worshipping in your churches and ministering in your
pulpits — but for the absence of those most dear to
me, I might have forgotten that a great ocean rolled
between us. In your Courts of Justice I found the
same Common Law administered, the same pre-
cedents quoted. And when visiting scenes of historic
fame, it seemed to^ me that Englishmen might claim
an interest in them as well as Americans.

" On Plymouth Rock I felt that if New England
received the Pilgrim Fathers, Old England nourished
them ; that others like them remained behind, and

252 International Relations.

that by their labours and sufferings we both enjoy the
inestimable privilege of " freedom to worship God."
On Bunker Hill, I rejoiced to see our national flags
draped together, and to hear the national airs of the
two countries performed by the Arsenal band. As
an Englishman I could exult in the proud memories
clustering round that spot ; for it was not America
which conquered Britain, but it was rather English
justice and English bravery developed in this land
which triumphed over a tyrannical and bigoted fac-
tion, whose defeat no intelligent Englishman of the
present day regrets.

" Throughout your war it was my privilege to take
an humble but earnest share with others in endea-
vouring to correct some of the mistaken ideas of a
portion of my countrymen in reference to your strug-
gle. I may therefore claim some indulgence if I
respectfully presume to endeavour to remove, or at
least mitigate, what I venture to consider to be erro-
neous opinions entertained by some Americans in re-
ference to the feelings and attitude of the British

" I am not surprised that you should have felt disap-
pointed, grieved, and finally indignant, at much that

International Relations. 253

was said and done in my country during your mighty
struggle. Viewed in one aspect I rejoice in that in-
dignation, for it is a proof of your love. When a
stranger treats us with indifference we are not angry,
because we expected nothing ; but the case is very
different when a friend on whom we relied fails us in
the hour of need. It is well known that France not
only recognized the belligerency of the South as
hastily as Great Britain did, but proposed to recog-
nize its nationality also, which Great Britain refused.
Why, then, were you more angry with us than with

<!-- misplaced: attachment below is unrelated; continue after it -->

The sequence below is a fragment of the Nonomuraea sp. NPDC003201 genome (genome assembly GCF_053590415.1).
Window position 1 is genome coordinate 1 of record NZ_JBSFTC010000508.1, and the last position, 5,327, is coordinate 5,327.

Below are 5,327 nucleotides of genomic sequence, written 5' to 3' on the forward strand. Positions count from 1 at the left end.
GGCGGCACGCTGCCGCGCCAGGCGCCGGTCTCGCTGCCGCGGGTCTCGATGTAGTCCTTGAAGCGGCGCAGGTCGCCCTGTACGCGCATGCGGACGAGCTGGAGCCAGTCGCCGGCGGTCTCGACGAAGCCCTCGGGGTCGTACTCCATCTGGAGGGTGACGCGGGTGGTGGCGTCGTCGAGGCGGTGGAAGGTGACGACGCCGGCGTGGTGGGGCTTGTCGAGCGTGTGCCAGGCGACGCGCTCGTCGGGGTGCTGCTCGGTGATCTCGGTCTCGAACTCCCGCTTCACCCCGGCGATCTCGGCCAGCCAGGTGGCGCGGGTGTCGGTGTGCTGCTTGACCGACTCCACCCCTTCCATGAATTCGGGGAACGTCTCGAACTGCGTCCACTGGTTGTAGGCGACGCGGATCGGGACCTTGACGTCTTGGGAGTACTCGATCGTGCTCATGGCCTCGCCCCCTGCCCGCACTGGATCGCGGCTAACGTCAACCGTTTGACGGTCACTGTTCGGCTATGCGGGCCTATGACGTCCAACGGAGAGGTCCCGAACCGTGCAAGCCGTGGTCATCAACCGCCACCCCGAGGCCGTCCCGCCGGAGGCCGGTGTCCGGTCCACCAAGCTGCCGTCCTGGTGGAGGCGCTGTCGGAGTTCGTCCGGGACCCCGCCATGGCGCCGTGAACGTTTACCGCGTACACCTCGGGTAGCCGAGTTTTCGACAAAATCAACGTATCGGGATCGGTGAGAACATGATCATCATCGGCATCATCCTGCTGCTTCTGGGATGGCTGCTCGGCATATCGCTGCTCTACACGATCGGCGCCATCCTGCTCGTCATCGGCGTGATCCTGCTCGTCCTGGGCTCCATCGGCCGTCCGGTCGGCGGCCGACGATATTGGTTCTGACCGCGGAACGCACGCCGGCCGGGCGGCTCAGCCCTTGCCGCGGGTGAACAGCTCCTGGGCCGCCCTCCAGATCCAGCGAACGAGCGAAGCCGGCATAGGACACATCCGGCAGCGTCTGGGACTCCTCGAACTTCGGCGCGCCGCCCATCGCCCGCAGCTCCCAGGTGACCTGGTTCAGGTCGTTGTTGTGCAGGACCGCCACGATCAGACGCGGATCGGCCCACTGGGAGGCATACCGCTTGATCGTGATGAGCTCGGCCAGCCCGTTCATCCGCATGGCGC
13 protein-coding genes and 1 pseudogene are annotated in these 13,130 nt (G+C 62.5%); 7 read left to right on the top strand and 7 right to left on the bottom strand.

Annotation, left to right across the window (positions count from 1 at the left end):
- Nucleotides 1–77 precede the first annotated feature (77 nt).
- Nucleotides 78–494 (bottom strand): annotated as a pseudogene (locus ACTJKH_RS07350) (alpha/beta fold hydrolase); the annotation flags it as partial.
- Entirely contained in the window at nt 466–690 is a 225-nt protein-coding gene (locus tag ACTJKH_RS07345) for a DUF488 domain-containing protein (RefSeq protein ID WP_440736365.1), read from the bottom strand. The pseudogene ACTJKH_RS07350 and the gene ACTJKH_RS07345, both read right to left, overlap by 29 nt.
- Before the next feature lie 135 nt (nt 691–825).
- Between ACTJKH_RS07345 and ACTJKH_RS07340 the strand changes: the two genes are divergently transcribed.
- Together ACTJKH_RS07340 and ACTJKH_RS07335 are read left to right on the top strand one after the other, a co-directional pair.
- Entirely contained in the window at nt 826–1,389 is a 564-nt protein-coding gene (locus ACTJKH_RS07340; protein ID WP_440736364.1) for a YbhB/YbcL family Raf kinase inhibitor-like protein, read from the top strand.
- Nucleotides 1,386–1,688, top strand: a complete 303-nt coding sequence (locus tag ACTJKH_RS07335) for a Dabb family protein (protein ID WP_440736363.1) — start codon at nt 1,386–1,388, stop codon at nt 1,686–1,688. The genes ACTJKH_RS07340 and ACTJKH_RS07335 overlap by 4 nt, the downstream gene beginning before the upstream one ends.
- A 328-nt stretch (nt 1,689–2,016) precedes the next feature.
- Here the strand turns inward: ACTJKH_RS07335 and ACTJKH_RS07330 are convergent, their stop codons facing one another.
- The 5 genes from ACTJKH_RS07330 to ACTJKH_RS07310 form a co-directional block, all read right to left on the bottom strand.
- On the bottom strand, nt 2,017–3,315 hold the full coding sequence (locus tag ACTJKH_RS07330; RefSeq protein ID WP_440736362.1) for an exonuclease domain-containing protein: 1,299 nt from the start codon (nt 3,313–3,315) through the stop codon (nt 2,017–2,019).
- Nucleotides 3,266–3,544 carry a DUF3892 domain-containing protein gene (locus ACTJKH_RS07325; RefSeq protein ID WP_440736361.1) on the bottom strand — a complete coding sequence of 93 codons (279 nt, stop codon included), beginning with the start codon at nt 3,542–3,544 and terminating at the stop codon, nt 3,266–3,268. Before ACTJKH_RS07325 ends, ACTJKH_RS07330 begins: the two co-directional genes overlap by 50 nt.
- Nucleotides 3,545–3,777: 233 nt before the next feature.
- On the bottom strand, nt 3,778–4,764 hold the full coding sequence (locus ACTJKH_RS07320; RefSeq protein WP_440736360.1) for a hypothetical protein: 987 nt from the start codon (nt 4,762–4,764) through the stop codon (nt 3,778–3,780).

France ? Because you really love us most. But that
love, deep-rooted as I believe it was and still is, was
most severely tried.

"Rude and terrible seemed the blow dealt by the
' Mother-Country.' When you were struggling for
an existence which slavery, undisguised, threatened to
destroy as antagonistic to itself, that Mother-Country,
whose moral sympathy alone was asked, stood by cold
and critical, and, as you thought, even antagonistic.
You felt it was more than strange that a country which
had always denounced you as permitting slavery, con-
demned you for engaging in a war, the certain issue
of which would be the destruction of slavery. You

254 International Relations.

felt it more than strange that the party always priding
itself as the party of ' order,' the aristocracy, which
always condemned rebellion and professed to stand
by the law, should make an exception in your case,
and openly sympathize with those who, trampling upon
the most sacred obligations, and without any pretext
of oppression, were endeavouring to control the voice
of the people and the authority of the Constitution,
and to rend in pieces a great and allied nation.

"You might well think that we were not ' slow to
wrath ' in the matter of the Trent, and betrayed a
too eager disposition to put the worst construction on
an action which your own Government had not sanc-
tioned nor endorsed, but in reference to which you at
once submitted to the decision of your own autho-

" The hasty recognition of the belligerency of the
South, the fitting-out of the Alabama and other
cruisers, the running of the blockade with munitions
of war, you regarded not simply as marks of ill-will,
but as actually strengthening your enemy and greatly
increasing your labour and your losses. Added to all
this was the general tone of the leading newspapers
and reviews, and of what is called ' Society.' This

International Relations. 255

you regarded as entirely opposed to you. Under
these circumstances I cannot be surprised at your
feelings of indignation. It seemed to you as if a
garrotter had suddenly seized his victim when unpre-
pared, while the friend of the victim looked on, en-
couraging the miscreant in his murderous assault.

" Let us, however, in fairness permit the accused to
say what he can, if not to prove his innocence yet in
mitigation of sentence. In reference to running the
blockade it may be pleaded : This was an act not of
the Government or the People, but of unscrupulous
individuals disgracing the name of merchants and
seeking only their own wretched gains. They sent out